Saturday, March 23, 2013

Apple's March Quarter Madness

Saturday, March 30th will mark the end of Apple's second quarter of FY2013. With near certainty, the March quarter will represent the first quarter of negative net income growth in the company's recent history. It may also represent the low point in a multi-quarter cycle of reduced rates of revenue and earnings growth. 

In this article I will analyze Apple's growth performance since the first quarter of FY2011, why earnings growth will most likely turn negative in the current quarter and the ways in which Apple will begin to return to stronger rates of revenue and earnings growth as early as the June quarter of the current fiscal year. Apple's "March Quarter Madness" is the beginning of the end of a cycle of lowered rates of growth.

Apple's Revenue and EPS Growth Rates
The graph below illustrates Apple's rates of revenue and earning per share growth since  FQ1 2010.
Since FQ3 2012, Apple's rate of year-over-year earnings per share growth has fallen below the rate of revenue growth. This trend will continue through the March quarter due to the extraordinary high gross margin achieved in the first half of last fiscal year.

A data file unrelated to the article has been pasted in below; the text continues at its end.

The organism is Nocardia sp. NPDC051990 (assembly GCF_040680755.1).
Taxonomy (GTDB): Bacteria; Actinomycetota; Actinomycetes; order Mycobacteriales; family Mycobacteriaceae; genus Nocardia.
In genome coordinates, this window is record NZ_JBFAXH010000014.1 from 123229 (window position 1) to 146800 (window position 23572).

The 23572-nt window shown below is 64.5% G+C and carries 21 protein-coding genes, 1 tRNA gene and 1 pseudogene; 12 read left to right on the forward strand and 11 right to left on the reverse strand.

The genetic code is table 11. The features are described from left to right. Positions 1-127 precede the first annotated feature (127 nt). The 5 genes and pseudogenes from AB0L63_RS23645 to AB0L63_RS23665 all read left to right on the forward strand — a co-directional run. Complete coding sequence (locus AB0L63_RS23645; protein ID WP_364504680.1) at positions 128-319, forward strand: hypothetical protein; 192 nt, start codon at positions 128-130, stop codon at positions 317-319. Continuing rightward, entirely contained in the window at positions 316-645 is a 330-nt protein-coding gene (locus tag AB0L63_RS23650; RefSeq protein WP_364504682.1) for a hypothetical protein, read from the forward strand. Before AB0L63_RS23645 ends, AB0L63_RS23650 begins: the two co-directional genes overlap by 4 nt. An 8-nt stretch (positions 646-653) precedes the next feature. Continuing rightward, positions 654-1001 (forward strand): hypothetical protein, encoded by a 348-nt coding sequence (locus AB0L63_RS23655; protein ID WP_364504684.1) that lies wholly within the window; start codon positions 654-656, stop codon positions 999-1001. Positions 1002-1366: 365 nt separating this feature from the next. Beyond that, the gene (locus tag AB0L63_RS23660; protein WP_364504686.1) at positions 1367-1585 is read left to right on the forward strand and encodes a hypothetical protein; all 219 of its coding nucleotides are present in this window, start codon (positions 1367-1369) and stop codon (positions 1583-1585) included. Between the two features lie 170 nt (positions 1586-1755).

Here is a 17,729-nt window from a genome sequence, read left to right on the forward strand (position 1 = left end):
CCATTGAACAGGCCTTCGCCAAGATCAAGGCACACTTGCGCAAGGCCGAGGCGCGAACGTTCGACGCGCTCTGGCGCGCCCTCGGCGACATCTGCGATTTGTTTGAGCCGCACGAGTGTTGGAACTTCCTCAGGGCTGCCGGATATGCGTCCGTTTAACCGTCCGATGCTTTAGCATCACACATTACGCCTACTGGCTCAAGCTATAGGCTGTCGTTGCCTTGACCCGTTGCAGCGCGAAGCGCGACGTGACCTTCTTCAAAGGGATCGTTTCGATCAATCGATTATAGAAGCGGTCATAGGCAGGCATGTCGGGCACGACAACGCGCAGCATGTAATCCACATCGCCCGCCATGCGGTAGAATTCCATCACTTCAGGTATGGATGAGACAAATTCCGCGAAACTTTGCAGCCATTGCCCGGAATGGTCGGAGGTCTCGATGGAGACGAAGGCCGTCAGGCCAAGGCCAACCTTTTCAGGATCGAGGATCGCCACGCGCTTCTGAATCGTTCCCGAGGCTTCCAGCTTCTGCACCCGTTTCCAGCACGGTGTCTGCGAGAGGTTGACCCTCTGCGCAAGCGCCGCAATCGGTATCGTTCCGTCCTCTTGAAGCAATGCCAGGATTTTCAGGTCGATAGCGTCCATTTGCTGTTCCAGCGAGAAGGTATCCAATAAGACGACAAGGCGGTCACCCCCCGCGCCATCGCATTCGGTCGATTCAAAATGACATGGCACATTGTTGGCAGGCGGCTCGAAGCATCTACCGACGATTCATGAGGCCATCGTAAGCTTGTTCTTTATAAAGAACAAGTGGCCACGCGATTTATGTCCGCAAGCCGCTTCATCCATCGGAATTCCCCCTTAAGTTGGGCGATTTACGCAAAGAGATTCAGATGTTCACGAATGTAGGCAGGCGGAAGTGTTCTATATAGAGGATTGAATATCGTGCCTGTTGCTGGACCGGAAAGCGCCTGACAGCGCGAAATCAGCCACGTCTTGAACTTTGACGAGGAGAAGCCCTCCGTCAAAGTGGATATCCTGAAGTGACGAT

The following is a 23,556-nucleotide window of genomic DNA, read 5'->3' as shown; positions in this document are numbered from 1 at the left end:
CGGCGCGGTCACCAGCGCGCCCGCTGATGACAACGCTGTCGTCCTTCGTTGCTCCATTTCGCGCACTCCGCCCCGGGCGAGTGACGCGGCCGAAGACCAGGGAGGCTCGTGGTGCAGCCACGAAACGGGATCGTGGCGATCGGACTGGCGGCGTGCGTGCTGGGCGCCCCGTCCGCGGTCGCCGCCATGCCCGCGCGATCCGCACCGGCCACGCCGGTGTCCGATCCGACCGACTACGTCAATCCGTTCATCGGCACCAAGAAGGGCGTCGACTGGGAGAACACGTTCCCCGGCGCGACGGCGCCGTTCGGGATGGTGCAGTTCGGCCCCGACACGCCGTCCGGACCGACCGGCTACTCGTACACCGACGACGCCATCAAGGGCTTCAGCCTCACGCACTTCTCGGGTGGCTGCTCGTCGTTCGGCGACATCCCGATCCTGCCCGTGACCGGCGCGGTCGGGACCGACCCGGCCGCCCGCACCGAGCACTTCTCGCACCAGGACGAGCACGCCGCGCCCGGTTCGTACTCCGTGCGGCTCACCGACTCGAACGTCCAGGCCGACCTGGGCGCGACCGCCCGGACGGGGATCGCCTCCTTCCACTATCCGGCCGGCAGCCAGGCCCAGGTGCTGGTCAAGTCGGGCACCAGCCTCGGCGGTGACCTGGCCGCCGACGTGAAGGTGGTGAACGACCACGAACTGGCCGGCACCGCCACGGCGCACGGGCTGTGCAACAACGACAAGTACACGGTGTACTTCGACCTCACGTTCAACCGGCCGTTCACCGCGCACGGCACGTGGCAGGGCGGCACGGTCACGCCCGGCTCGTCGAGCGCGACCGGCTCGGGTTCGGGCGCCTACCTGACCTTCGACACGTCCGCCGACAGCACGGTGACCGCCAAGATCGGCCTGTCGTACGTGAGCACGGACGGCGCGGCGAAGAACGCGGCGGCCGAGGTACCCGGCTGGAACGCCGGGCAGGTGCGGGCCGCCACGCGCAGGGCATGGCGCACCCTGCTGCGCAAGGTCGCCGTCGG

Apple's Gross Margin Performance
The Graph below illustrates Apple's gross margin performance since FQ1 2010. 
It's not a coincidence Apple's gross margin reached extraordinary high levels in the first six months following the release of the iPhone 4S. The iPhone 4S is the second handset in the iPhone 4 series and delivered record gross margin due in part to Apple's ability to apply the fixed costs of iPhone 4 series production over a much larger number of units sold. 
In the recent December quarter (FQ1 2013), the first full quarter of iPhone 5 sales, Apple's gross margin outcome was nearly identical to the outcome in FQ1 2011, the first holiday quarter of sales for the iPhone 4 handset. Looking forward, Apple's gross margin performance will improve following the release of the second iPhone 5 series handset. Economies of scale on iPhone 5 series handset production will improve dramatically as the next iPhone 5 series handset finds its way to market. The trend is vividly displayed in the graph above. The first full quarter of release of the iPhone 4 handset (FQ4 2010) represents the low point for gross margin over a more than three-year period.